Many Americans say that they would move for work, with a quarter having already moved for work.
Traditionally Americans have been more likely than people in many other developed countries to leave their home states for work reasons, something which accounts for the dramatic growth in population seen in the sunbelt states such as Arizona over the past 20 years. In recent years Texas has increasingly become the go-to destination for domestic migrants, with a large majority of new Texans coming from elsewhere in the US and not from abroad. Texas governor Rick Perry has come under fire, however, for encouraging companies that are considering investmenting in Democratic states to change their plans and invest in Texas instead.
The latest YouGov research shows that among Americans of all ages, 39% would consider moving to a different part of the country for work, while 26% would not.
26% of people say that they have moved for work in the past, though this is highly dependent on education. 24% of high school graduates have moved, compared to 35% of college grads and 42% of people with post-graduate degrees.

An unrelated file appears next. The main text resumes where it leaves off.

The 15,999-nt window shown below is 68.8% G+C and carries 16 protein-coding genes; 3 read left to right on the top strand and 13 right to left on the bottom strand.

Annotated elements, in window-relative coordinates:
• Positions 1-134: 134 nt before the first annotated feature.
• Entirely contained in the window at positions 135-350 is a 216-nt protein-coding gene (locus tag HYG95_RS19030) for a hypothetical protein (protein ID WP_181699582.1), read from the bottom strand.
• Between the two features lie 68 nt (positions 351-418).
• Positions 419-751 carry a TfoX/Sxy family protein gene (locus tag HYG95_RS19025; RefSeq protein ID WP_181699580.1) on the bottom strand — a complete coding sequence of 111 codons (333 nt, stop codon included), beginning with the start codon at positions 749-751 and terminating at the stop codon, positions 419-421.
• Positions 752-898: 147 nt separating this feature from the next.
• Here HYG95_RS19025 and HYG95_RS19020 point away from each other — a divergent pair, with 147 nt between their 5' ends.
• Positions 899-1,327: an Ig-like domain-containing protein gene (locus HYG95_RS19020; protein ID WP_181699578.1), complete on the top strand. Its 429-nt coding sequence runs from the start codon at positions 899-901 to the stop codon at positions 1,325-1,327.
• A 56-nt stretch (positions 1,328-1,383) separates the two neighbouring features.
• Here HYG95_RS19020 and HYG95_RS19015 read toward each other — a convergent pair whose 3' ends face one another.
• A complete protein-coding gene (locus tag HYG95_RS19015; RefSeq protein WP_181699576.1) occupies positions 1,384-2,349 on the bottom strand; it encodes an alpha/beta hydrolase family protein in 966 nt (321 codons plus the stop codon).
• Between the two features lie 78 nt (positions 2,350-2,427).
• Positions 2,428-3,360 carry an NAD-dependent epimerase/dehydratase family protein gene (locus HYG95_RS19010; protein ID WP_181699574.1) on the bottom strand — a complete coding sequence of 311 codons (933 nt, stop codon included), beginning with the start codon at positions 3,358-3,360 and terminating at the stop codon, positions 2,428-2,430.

Economic incentives pay a major role in determining whether someone would move, however, with only 4% saying that they would be prepared to move to a different part of the country without getting a pay rise. 16% said that they would be happy with a pay rise of 40% or less, while 23% said they would need 50-90% and 17% stating that they would want their income to at least double.
Interestingly, when asked whether a move to Texas itself would be considered, there was a partisan split. Among Democrats 30% said that they would move to Texas, while 42% said they would not - compared to 38% of Republicans who would move to Texas and 29% who would not.
Complete results are available here.